St. Paul schools will spend more than $700,000 to change superintendents early

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Six months into her three-year contract, St. Paul's school superintendent is on the way out.

The school board approved a separation agreement with Superintendent Valeria Silva on a 5-2 vote Tuesday night.

Board Chair Jon Schumacher said in a statement: "...transitioning to new leadership now rather than in 2018 will ensure the ever-changing needs of our students are met."

Silva's last day as superintendent is July 18. She will stay on as an adviser to the district through Sep. 30, 2017, and will help interim superintendent John Thein through a transition period. Thein recently retired as superintendent of the Roseville area schools.

The change in leadership comes at a price. As the Pioneer Press reports, Silva's salary and benefits bring the cost of the separation agreement to $787,500 through Oct. 1, 2019.

https://twitter.com/JohnCroman/status/745425130071851009

Why the breakup?

MinnPost wrote last summer that the November school board election may well be a referendum on Silva's leadership, and that seems to have proved true.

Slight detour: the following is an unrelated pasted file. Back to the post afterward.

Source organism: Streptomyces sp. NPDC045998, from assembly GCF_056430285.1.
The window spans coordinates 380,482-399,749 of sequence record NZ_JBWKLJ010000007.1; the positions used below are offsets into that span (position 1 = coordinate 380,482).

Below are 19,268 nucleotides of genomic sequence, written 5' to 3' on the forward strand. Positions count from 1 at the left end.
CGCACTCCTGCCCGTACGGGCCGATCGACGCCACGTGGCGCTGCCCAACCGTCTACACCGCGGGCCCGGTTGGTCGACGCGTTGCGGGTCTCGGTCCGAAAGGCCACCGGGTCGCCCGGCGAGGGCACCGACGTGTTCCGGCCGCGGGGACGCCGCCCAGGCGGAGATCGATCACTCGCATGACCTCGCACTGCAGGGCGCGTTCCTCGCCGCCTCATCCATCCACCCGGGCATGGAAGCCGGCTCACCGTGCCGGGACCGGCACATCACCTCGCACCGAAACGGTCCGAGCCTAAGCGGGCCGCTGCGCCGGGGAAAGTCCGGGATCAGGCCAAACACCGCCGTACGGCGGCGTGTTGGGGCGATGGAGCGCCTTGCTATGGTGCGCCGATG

During the month before that election, board members approved Silva's new three-year contract in a 6-1 vote. Four of the six who backed Silva were up for re-election.

A group called "Caucus for Change" – supported by the political education committee of the St. Paul teacher's union – campaigned for a slate of four challengers. One of their criticisms was that discipline had become a problem, especially since the district made changes to reduce student suspensions.

All four incumbents were defeated by the challengers in November and tension between Silva and the new majority on the board was evident from their first meeting together.

The just-ended school year also saw a surge in student violence against teachers and the threat of a strike unless the district did more to ensure teacher safety.

Board member resigns

After the separation agreement with Silva was approved, one of the school board members resigned. Jean O'Connell (right) cited a disrespectful environment on the board, the Star Tribune reports, and accused Schumacher of "questionable leadership," charging that he worked in secret to arrange Silva's ouster.

As soon as her departure was approved, the district posted a page highlighting Silva's 6 1/2 years as superintendent.

Tackling the gap in educational achievement between white and minority students was a priority of Silva's and her work on that issue was recognized by the board and in public comments during Tuesday night's meeting, the Pioneer Press says.

Silva spent 25 years in the St. Paul district before she became superintendent.

According to a profile in St. Cloud State University's alumni magazine, Silva spoke little English when she arrived in Minnesota from her native Chile. The university presented her with a distinguished alumni award in 2011.

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